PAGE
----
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Percifall v. Pratt, 36 Arkansas, 464, where it was held: "If the title be made to all the partners by name, they hold the legal title as tenants in common, without survivorship. If to one partner alone, the whole legal title vests in him, which is the case, also, where the title is to a partnership name, which, as in this case, expresses the name of one party only, with the addition of 'and company.' If the deed be to a name adopted as the firm style, which includes the name of no party, it passes nothing in law. The same occurs where the deed is to one already dead."
As to this real estate, whether the deeds ran to J.M. Whitehill & Co. or to J. M. Whitehill the latter held the title in trust, and it was so ruled in McGuire v. Ramsey, 9 Arkansas, 518. It is there said that "where real estate is purchased and paid for with partnership funds, but conveyed to one of the partners alone, a trust results in favor of the other partners;" and that lapse of time "cannot be allowed in favor of one partner in possession of real estate against the other, for the possession of one is the possession of both."
Lord Redesdale in Hovenden v. Lord Annesley, 2 Sch. & Lef. 607, 633, laid down the rule, that if the trust be constituted by act of the parties, the possession of the trustee is the possession of the cestui que trust, and no length of such possession will bar; but if a party is to be constituted a trustee by the decree of a court of equity, founded on fraud or the like, his possession is adverse, and the statute of limitations will run from the time that the circumstances of the fraud were discovered.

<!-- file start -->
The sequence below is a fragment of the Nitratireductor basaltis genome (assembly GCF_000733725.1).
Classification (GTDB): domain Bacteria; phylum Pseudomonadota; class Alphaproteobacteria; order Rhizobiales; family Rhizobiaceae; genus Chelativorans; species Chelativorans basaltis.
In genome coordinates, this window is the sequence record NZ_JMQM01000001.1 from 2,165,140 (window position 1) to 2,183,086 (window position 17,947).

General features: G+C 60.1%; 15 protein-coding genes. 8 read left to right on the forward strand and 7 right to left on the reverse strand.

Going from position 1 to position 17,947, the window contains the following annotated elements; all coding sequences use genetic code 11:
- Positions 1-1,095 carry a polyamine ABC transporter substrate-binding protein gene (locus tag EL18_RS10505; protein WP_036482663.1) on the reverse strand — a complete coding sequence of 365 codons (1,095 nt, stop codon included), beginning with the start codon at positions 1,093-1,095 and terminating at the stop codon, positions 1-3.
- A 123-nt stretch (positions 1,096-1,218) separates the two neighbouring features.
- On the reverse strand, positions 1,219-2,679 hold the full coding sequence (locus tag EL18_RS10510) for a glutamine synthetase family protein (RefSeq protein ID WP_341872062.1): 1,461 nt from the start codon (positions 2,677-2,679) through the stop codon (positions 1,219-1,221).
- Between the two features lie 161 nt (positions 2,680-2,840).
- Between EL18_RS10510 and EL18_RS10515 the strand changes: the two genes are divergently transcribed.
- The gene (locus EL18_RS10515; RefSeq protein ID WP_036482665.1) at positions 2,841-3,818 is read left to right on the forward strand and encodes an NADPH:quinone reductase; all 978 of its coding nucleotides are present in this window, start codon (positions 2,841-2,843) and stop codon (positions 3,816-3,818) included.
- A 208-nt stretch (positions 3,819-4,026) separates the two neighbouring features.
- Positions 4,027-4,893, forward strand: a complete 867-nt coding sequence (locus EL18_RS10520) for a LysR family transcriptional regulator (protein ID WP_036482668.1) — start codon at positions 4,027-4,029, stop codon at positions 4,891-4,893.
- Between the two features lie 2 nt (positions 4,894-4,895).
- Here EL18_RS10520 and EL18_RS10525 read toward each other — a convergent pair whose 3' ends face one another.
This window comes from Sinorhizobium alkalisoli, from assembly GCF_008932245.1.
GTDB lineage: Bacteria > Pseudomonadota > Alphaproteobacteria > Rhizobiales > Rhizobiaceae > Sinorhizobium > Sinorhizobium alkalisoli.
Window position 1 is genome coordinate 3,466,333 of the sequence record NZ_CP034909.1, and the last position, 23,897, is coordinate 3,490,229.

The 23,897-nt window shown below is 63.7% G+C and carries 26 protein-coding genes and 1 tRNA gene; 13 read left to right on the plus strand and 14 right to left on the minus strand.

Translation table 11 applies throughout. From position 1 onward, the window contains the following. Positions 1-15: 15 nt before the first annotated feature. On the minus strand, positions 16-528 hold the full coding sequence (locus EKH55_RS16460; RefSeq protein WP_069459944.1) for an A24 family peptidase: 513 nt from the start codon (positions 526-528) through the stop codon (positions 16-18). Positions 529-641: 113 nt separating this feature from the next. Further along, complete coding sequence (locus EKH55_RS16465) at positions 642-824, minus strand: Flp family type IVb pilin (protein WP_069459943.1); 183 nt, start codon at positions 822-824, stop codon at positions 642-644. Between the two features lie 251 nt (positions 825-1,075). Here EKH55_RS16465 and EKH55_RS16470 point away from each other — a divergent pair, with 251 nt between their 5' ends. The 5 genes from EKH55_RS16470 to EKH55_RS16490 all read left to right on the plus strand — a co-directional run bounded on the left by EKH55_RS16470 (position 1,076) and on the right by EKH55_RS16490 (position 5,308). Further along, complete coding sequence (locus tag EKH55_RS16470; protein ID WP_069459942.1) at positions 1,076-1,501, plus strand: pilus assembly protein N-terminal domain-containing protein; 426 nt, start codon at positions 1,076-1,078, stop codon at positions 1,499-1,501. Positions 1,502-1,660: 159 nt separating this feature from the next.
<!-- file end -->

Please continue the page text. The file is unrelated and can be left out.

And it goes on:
"As a general rule, doubtless," said Mr. Justice Gray, delivering the opinion of the court in Speidel v. Henrici, 120 U.S. 377, 386, "length of time is no bar to a trust clearly established, and express trusts are not within the statute of limitations, because the possession of the trustee is presumed to be the possession of his cestui que trust. But this rule is, in accordance with the reason on which it is founded, and as has been clearly pointed out by Chancellor Kent and Mr. Justice Story, sub ect to this qualification, that time begins to run against a trust as soon as it is openly disavowed by the trustee, insisting